The Chicago Plan Commission has approved a mixed-use structure at 1340 W Washington Boulevard in West Loop. Located on the site of the Chicago Journeyman Plumber Local 130 UA campus, the structure will actually be located along W Randolph street, within the 4.1-acre larger campus addressed as 1340 W Washington Boulevard. The larger campus is bound by W Randolph Street, W Washington Boulevard, N Ada Street, N Ogden Avenue, and the recently-completed Plumbers Training Facility to the west. The development is being led by the Chicago Journeyman Plumber Local 130 UA and Chicago Title and Trust Company.
Designed by OKW Architects, the new development will be a seven-story parking and retail structure. Commercial uses will be located on the ground floor with frontage along W Randolph Street, and parking located behind and on the floors above. The structure will hold a total of 502 parking spaces, with an additional 36 bike parking spaces.
The parking garage would serve members of the union coming for training and events, while extra parking would be available to serve the general public. The structure is located mid-block between N Ogden Avenue and N Ada Street to allow for a future development along N Ada Street by the plumber’s union.
The design adds active uses along W Randolph Street with retail and commercial spaces. The structure will be accessed from an internal drive located off street within the existing parking lot. Cars will enter the internal drive from W Randolph Street or W Washington Boulevard and the garage from there, not directly from the street.
The first two levels of parking will be reserved for the exclusive use of the plumbers union. Upper levels will be available for public use in addition to the union’s use beyond the first two floors. The 36 bike parking spaces will be provided on the ground floor. Mechanicals are placed away from the street at the back of the structure, along an alley inside the site. The elevator core will be located directly along W Randolph Street to face the public realm. An outdoor amenity terrace for outdoor dining will be placed along the front façade on the third floor.
The retail portion will be emphasized by pulling its façade up to the lot line, while the parking façade is slightly set back. The parking garage is topped by a roof spanning almost one acre, which will have a rainwater harvesting system installed for use on site. Materials used on the structure include cast-in-place concrete mainly for the structure, with cementitious panels, brick, perforated aluminum panels, metal planters, and glass storefronts for the remaining façade of the building.
The subject site will need to be rezoned from C1-3 to DX-3 and then to a planned development. The total project cost is estimated to be $25 million, with construction starting in spring 2021. Completion is expected for one year later in 2022.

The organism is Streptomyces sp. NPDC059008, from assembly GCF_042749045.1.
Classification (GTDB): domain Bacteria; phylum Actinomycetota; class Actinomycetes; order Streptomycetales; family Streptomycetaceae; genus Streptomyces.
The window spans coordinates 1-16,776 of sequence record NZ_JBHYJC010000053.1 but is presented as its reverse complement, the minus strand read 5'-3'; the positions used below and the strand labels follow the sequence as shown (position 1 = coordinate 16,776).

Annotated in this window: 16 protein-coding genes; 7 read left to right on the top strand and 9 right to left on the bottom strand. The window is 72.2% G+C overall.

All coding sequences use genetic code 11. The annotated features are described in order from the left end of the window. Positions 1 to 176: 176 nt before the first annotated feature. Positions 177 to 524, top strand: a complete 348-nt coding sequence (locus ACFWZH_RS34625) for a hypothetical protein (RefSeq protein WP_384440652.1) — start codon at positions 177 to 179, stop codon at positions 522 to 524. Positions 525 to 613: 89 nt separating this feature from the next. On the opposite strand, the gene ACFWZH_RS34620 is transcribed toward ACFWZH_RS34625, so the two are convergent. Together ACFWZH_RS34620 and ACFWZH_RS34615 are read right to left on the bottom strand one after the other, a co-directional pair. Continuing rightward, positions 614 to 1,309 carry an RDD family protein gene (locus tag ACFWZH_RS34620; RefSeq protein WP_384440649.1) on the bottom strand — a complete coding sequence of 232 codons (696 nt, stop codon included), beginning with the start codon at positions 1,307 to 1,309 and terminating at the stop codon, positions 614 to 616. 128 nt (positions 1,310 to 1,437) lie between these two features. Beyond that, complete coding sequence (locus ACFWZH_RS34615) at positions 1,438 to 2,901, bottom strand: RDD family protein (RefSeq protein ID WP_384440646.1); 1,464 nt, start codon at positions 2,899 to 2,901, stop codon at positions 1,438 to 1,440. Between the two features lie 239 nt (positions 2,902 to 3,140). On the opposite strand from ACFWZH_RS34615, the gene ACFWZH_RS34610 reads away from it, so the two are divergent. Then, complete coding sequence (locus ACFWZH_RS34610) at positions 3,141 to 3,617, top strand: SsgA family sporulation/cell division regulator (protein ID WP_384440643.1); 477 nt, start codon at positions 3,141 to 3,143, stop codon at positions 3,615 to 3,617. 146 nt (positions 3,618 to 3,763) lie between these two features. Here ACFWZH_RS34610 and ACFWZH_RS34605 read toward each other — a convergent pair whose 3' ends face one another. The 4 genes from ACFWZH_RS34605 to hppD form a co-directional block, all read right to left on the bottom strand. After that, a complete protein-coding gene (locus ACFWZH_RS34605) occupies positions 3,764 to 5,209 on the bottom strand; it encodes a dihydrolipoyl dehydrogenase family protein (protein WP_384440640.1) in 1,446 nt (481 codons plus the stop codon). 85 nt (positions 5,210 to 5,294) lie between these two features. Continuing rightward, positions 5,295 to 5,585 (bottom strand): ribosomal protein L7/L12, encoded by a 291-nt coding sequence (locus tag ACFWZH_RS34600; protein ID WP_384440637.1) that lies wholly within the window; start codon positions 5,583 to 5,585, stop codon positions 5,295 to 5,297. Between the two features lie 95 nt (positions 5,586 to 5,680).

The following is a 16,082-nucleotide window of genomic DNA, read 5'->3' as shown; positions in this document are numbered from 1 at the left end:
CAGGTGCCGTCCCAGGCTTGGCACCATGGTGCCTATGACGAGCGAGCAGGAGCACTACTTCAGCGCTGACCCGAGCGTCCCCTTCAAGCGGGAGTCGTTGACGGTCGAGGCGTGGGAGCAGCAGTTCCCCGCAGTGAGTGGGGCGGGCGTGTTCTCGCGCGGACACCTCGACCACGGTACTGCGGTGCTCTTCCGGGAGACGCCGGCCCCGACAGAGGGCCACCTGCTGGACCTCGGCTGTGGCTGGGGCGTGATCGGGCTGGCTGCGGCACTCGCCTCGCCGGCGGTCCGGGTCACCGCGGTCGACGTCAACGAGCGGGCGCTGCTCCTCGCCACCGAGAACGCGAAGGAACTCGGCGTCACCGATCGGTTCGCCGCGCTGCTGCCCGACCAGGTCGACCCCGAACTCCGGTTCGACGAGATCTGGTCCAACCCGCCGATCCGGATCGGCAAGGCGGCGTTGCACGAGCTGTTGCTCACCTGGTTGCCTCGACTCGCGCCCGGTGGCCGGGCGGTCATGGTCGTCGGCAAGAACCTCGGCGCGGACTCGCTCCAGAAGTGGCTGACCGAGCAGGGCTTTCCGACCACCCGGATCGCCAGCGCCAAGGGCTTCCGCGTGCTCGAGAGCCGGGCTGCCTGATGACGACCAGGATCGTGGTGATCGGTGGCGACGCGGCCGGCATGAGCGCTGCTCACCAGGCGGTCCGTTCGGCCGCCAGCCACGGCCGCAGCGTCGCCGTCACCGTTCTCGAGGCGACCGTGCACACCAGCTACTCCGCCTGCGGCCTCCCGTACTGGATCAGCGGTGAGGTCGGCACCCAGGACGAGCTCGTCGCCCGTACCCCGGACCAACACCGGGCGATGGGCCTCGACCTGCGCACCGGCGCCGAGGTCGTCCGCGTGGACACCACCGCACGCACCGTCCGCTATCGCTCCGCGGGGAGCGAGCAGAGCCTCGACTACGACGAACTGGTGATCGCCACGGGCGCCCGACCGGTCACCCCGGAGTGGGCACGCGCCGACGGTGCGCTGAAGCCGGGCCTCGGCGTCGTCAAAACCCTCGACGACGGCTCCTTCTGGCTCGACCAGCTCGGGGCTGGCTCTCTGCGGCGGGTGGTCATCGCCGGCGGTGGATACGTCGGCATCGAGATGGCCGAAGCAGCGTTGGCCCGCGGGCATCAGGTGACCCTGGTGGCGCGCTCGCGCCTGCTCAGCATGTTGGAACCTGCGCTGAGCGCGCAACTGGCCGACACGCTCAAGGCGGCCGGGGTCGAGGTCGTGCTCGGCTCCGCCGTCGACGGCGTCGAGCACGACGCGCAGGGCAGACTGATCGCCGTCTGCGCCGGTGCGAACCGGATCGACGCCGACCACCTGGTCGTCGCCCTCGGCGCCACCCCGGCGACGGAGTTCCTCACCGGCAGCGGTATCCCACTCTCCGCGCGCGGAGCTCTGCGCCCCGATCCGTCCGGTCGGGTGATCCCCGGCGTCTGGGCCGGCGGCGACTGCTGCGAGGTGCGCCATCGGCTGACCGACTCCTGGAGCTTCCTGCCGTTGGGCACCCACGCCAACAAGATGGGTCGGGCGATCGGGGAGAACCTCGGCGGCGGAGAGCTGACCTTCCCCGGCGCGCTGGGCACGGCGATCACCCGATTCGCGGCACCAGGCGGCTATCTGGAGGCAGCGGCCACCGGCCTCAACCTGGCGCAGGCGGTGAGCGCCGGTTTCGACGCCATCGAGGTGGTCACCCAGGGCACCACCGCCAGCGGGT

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Just my opinion, a new free-standing car parking garage has no place in a dense, walkable neighborhood of a city with robust public transit.
This is beyond disappointing — it’s atrocious. Shame on the Plan Commission for approving this.
Disgusting. I’ve seen relatively unoffensive parking garages. This is fugly. What makes it even more disappointing is that that West Randolph is shaping up to be one of the most interesting and prestigious streets outside of downtown and then they throw this turd up.
Horrible. How was this approved? Smells like corruption from a union to get a parking lot built in an area that is becoming one of the most walkable in the city. This area was leading to Ogden which could’ve led to development west of here. Instead, it will become a die off point. This not only ruins this part, it ruins other parts in the surrounding area. No vision. This is why Chicago can’t compete with NYC in a lot of ways because of projects like this that get approved here.
Exactly right, things like this will always keep Chicago from ever reaching the urbanity of New York. Along with the obligatory shortening of buildings to blend with roof-lines of neighboring buildings to reduce impact of a tower. Keeping our outer neighborhoods mostly 4-story buildings rather than smaller footprints with more verticality. Enforcing parking minimums, allowing podiums to swallow up land that could be another active building and allowing suburban retail complexes to sprout up all over the city and many more are all things that hold Chicago back from becoming an imposing super-dense landscape.